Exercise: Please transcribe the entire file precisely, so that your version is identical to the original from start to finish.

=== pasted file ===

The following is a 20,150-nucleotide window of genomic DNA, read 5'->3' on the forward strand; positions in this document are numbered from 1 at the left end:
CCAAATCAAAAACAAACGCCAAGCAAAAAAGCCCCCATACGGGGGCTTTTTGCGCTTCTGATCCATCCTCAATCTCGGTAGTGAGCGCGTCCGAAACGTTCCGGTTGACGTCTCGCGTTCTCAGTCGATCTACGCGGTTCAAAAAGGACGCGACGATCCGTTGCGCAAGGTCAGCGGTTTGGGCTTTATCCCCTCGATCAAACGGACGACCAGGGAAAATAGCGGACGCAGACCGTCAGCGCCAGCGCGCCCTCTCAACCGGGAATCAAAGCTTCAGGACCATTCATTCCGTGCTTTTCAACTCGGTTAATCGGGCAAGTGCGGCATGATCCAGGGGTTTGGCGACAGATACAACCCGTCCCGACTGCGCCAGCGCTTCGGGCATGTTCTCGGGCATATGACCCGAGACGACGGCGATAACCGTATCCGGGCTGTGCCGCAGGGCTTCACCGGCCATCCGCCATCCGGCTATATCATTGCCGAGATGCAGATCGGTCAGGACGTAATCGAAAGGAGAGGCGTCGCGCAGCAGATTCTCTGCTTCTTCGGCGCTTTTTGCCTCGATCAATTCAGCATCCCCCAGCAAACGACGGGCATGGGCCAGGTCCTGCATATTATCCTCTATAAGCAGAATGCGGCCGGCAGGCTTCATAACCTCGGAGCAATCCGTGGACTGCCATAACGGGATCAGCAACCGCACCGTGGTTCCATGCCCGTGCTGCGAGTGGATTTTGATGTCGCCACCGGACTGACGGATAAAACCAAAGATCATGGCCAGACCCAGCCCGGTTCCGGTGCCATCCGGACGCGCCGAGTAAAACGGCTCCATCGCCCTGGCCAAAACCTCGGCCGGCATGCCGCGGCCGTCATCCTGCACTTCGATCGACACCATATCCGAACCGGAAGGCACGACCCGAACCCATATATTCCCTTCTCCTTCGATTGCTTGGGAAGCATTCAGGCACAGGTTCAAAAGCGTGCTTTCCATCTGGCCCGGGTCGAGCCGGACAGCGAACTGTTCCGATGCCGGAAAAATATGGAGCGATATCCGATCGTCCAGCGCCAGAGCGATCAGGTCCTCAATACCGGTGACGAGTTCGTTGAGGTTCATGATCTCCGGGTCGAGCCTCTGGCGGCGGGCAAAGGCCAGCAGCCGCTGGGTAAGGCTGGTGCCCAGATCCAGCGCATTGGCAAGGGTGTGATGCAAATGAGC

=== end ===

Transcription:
The following is a 20,150-nucleotide window of genomic DNA, read 5'->3' on the forward strand; positions in this document are numbered from 1 at the left end:
CCAAATCAAAAACAAACGCCAAGCAAAAAAGCCCCCATACGGGGGCTTTTTGCGCTTCTGATCCATCCTCAATCTCGGTAGTGAGCGCGTCCGAAACGTTCCGGTTGACGTCTCGCGTTCTCAGTCGATCTACGCGGTTCAAAAAGGACGCGACGATCCGTTGCGCAAGGTCAGCGGTTTGGGCTTTATCCCCTCGATCAAACGGACGACCAGGGAAAATAGCGGACGCAGACCGTCAGCGCCAGCGCGCCCTCTCAACCGGGAATCAAAGCTTCAGGACCATTCATTCCGTGCTTTTCAACTCGGTTAATCGGGCAAGTGCGGCATGATCCAGGGGTTTGGCGACAGATACAACCCGTCCCGACTGCGCCAGCGCTTCGGGCATGTTCTCGGGCATATGACCCGAGACGACGGCGATAACCGTATCCGGGCTGTGCCGCAGGGCTTCACCGGCCATCCGCCATCCGGCTATATCATTGCCGAGATGCAGATCGGTCAGGACGTAATCGAAAGGAGAGGCGTCGCGCAGCAGATTCTCTGCTTCTTCGGCGCTTTTTGCCTCGATCAATTCAGCATCCCCCAGCAAACGACGGGCATGGGCCAGGTCCTGCATATTATCCTCTATAAGCAGAATGCGGCCGGCAGGCTTCATAACCTCGGAGCAATCCGTGGACTGCCATAACGGGATCAGCAACCGCACCGTGGTTCCATGCCCGTGCTGCGAGTGGATTTTGATGTCGCCACCGGACTGACGGATAAAACCAAAGATCATGGCCAGACCCAGCCCGGTTCCGGTGCCATCCGGACGCGCCGAGTAAAACGGCTCCATCGCCCTGGCCAAAACCTCGGCCGGCATGCCGCGGCCGTCATCCTGCACTTCGATCGACACCATATCCGAACCGGAAGGCACGACCCGAACCCATATATTCCCTTCTCCTTCGATTGCTTGGGAAGCATTCAGGCACAGGTTCAAAAGCGTGCTTTCCATCTGGCCCGGGTCGAGCCGGACAGCGAACTGTTCCGATGCCGGAAAAATATGGAGCGATATCCGATCGTCCAGCGCCAGAGCGATCAGGTCCTCAATACCGGTGACGAGTTCGTTGAGGTTCATGATCTCCGGGTCGAGCCTCTGGCGGCGGGCAAAGGCCAGCAGCCGCTGGGTAAGGCTGGTGCCCAGATCCAGCGCATTGGCAAGGGTGTGATGCAAATGAGC